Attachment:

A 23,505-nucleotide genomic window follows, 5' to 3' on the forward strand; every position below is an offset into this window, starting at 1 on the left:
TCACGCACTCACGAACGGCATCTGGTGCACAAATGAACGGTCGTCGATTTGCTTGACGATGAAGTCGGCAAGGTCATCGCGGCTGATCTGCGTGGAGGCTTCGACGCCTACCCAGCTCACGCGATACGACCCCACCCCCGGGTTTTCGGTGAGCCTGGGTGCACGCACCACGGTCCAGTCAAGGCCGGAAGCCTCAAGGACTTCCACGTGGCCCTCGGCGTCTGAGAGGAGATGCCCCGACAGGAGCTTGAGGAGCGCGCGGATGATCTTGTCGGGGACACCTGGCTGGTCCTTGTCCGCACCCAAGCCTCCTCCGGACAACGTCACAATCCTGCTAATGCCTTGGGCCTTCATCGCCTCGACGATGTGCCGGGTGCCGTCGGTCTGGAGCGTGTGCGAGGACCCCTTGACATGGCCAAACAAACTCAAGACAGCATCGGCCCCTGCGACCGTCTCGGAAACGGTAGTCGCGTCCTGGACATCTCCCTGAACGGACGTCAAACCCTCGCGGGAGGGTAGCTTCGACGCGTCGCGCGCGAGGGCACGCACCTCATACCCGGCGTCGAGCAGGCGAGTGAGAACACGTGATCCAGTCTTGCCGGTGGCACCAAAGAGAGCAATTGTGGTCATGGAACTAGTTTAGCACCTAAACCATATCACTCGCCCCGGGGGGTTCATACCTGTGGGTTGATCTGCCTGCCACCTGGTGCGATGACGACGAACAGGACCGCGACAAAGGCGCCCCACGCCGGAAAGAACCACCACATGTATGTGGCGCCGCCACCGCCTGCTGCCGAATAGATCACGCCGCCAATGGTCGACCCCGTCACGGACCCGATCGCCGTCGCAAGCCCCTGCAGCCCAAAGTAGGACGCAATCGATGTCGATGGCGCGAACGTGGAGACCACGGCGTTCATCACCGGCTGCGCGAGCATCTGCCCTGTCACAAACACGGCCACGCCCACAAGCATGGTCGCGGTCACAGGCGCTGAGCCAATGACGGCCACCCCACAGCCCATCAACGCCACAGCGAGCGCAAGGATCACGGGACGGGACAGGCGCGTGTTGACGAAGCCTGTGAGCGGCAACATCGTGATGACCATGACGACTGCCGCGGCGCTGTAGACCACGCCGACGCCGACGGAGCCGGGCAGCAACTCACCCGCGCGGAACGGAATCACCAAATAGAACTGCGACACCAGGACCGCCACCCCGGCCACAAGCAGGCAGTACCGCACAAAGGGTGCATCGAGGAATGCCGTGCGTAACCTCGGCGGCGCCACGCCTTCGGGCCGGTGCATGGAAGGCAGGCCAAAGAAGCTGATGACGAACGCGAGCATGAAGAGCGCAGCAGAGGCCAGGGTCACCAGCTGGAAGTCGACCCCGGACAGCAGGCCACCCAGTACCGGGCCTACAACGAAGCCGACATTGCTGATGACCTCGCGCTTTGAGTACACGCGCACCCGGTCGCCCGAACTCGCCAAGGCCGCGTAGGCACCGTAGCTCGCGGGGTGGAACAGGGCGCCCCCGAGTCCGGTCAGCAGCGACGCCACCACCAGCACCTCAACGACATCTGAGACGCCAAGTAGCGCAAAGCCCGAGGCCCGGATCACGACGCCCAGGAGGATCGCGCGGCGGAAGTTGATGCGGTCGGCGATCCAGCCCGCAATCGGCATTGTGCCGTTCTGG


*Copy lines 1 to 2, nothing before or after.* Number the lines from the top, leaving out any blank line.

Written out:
A 23,505-nucleotide genomic window follows, 5' to 3' on the forward strand; every position below is an offset into this window, starting at 1 on the left:
TCACGCACTCACGAACGGCATCTGGTGCACAAATGAACGGTCGTCGATTTGCTTGACGATGAAGTCGGCAAGGTCATCGCGGCTGATCTGCGTGGAGGCTTCGACGCCTACCCAGCTCACGCGATACGACCCCACCCCCGGGTTTTCGGTGAGCCTGGGTGCACGCACCACGGTCCAGTCAAGGCCGGAAGCCTCAAGGACTTCCACGTGGCCCTCGGCGTCTGAGAGGAGATGCCCCGACAGGAGCTTGAGGAGCGCGCGGATGATCTTGTCGGGGACACCTGGCTGGTCCTTGTCCGCACCCAAGCCTCCTCCGGACAACGTCACAATCCTGCTAATGCCTTGGGCCTTCATCGCCTCGACGATGTGCCGGGTGCCGTCGGTCTGGAGCGTGTGCGAGGACCCCTTGACATGGCCAAACAAACTCAAGACAGCATCGGCCCCTGCGACCGTCTCGGAAACGGTAGTCGCGTCCTGGACATCTCCCTGAACGGACGTCAAACCCTCGCGGGAGGGTAGCTTCGACGCGTCGCGCGCGAGGGCACGCACCTCATACCCGGCGTCGAGCAGGCGAGTGAGAACACGTGATCCAGTCTTGCCGGTGGCACCAAAGAGAGCAATTGTGGTCATGGAACTAGTTTAGCACCTAAACCATATCACTCGCCCCGGGGGGTTCATACCTGTGGGTTGATCTGCCTGCCACCTGGTGCGATGACGACGAACAGGACCGCGACAAAGGCGCCCCACGCCGGAAAGAACCACCACATGTATGTGGCGCCGCCACCGCCTGCTGCCGAATAGATCACGCCGCCAATGGTCGACCCCGTCACGGACCCGATCGCCGTCGCAAGCCCCTGCAGCCCAAAGTAGGACGCAATCGATGTCGATGGCGCGAACGTGGAGACCACGGCGTTCATCACCGGCTGCGCGAGCATCTGCCCTGTCACAAACACGGCCACGCCCACAAGCATGGTCGCGGTCACAGGCGCTGAGCCAATGACGGCCACCCCACAGCCCATCAACGCCACAGCGAGCGCAAGGATCACGGGACGGGACAGGCGCGTGTTGACGAAGCCTGTGAGCGGCAACATCGTGATGACCATGACGACTGCCGCGGCGCTGTAGACCACGCCGACGCCGACGGAGCCGGGCAGCAACTCACCCGCGCGGAACGGAATCACCAAATAGAACTGCGACACCAGGACCGCCACCCCGGCCACAAGCAGGCAGTACCGCACAAAGGGTGCATCGAGGAATGCCGTGCGTAACCTCGGCGGCGCCACGCCTTCGGGCCGGTGCATGGAAGGCAGGCCAAAGAAGCTGATGACGAACGCGAGCATGAAGAGCGCAGCAGAGGCCAGGGTCACCAGCTGGAAGTCGACCCCGGACAGCAGGCCACCCAGTACCGGGCCTACAACGAAGCCGACATTGCTGATGACCTCGCGCTTTGAGTACACGCGCACCCGGTCGCCCGAACTCGCCAAGGCCGCGTAGGCACCGTAGCTCGCGGGGTGGAACAGGGCGCCCCCGAGTCCGGTCAGCAGCGACGCCACCACCAGCACCTCAACGACATCTGAGACGCCAAGTAGCGCAAAGCCCGAGGCCCGGATCACGACGCCCAGGAGGATCGCGCGGCGGAAGTTGATGCGGTCGGCGATCCAGCCCGCAATCGGCATTGTGCCGTTCTGG